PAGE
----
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This week's widely published leaks from the US administration, concerning the possibility of launching limited military attacks against targets in Syria, are the latest manifestation of America's sense of frustration with Bashar Assad's regime in Damascus. The idea of using the US military, stationed in Iraq, to send a message to President Assad, is seen as just another attempt to get through to the Syrian leader, who refuses to play by the rules of the West. Sure, the US would be happy to see someone else ruling Syria, but the idea of regime change is a desperate one.
After all, in order to change a regime, you need an alternative, and as far as the American eye can see, no such alternative is apparent.
The riddle of Bashar Assad has been baffling the US administration since the young Assad took power after his father's death. First he was believed to be a reformist; when that hope did not materialize he was said to be a pragmatic leader struggling with the remnants of the old guard; and then he was just tagged as a hard-liner. But even this description does not succeed in describing Bashar Assad. By pulling out his troops from Lebanon and declaring his wish to pick up the peace talks with Israel from where his father stopped, he is far from being a consistent hard-liner. It is also not accurate to portray the Syrian leader as one who does not succumb to pressure. The withdrawal from Lebanon, following the assassination of former Lebanese prime minister Rafik Hariri, shows that Assad understands the limits of his power and knows when to give in.
It is Assad's inconsistency that is probably the major source of the frustration felt by the administration when dealing with Syria.
Diplomatic officials who are in close contact with the administration describe President George W. Bush's feeling towards the Syrian leader as â€œpersonal outrage.â€ Bush, say the sources, feels that Assad has slapped the US in the face, refusing to adhere to the request to close his border with Iraq both when it was presented in a diplomatic manner by former secretary of state Colin Powell and when it was pressed for adamantly by Ambassador Zalmai Khalilzad and by the president himself. The US is not able to get through to Assad, neither by diplomacy nor by threats. He just seems to ignore all signals.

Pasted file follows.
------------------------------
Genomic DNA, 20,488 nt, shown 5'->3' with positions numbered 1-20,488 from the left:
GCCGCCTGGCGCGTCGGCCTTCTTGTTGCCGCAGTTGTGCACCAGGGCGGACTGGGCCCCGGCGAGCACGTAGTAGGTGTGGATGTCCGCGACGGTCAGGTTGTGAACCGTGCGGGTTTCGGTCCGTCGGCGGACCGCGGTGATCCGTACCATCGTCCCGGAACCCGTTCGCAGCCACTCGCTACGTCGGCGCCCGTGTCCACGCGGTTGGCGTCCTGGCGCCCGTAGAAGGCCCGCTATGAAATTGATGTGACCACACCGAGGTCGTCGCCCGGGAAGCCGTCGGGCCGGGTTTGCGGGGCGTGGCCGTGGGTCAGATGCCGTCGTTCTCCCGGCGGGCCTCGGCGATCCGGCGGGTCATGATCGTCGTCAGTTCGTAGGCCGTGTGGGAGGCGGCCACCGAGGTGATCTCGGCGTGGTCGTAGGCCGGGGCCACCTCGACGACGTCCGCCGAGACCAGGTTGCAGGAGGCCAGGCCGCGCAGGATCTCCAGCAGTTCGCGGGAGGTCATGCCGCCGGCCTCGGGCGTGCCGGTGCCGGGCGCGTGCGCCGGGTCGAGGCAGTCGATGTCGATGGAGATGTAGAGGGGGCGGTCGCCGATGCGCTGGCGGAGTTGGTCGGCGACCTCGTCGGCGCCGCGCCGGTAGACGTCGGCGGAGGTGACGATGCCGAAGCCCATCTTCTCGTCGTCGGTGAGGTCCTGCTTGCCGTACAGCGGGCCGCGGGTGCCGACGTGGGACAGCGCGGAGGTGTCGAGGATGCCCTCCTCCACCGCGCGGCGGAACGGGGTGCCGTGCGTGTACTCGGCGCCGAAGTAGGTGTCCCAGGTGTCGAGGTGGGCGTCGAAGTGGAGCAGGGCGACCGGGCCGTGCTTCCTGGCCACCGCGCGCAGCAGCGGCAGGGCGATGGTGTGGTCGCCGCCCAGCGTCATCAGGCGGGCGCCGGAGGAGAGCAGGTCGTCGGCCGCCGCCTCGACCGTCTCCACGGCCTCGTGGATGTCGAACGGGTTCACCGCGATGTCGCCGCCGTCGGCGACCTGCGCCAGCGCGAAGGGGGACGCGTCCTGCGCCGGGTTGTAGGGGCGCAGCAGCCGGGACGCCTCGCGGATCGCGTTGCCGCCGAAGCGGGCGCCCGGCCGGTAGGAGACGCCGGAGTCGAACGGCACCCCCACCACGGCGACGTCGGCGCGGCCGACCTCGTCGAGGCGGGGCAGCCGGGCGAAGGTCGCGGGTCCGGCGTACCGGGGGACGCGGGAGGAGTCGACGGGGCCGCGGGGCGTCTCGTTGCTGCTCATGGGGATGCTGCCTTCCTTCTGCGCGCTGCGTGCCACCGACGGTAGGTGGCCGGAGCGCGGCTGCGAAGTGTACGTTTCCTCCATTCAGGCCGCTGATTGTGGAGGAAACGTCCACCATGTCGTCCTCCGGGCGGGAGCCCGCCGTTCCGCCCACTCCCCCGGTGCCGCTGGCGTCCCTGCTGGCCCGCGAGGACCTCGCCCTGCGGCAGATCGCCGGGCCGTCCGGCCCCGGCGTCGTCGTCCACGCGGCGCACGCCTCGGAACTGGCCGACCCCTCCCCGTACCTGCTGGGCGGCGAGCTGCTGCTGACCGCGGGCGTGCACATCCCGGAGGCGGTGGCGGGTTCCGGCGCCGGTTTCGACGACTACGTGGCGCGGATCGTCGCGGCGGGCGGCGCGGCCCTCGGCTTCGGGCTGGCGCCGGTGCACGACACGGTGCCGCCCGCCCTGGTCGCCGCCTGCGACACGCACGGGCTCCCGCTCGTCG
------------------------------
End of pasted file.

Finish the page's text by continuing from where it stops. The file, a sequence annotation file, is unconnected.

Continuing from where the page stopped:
The US's laundry list of demands from Assad begins with the Syrian-Iraqi border, but extends to a variety of other issues: the suspected Syrian involvement in the assassination of former Lebanese prime minister Rafik Hariri, the continuing presence of Syrian intelligence officers in Lebanon even after the withdrawal, and the assistance Syria is giving to terror groups such as Hizbullah and the Palestinian Islamic Jihad. Each one of these issues is enough to fuel the dispute between the US and Syria, but the issue of the Iraqi border, and the danger it poses to American troops in Iraq, makes this dispute even more urgent and more significant for the US.
So why has Assad remained defiant?
The intelligence community points out several factors that make Assad's moves more understandable.
The permission he is giving insurgents and terrorists to enter Iraq via Syria is not merely intended to anger Washington. Assad, say intelligence experts, is trying to vent some of the pressure mounting inside Syria from the Islamic brotherhood. By allowing an open passage to Iraq, Assad manages to keep the extreme Islamists under control and releases some of the internal political pressure in Syria.
Another advantage the Syrian president garners from his open border with Iraq is the fact that the constant flow of insurgents into the country keeps Iraq at a boiling point and subsequently ties down the US, making it focus on Iraq, not on Syria.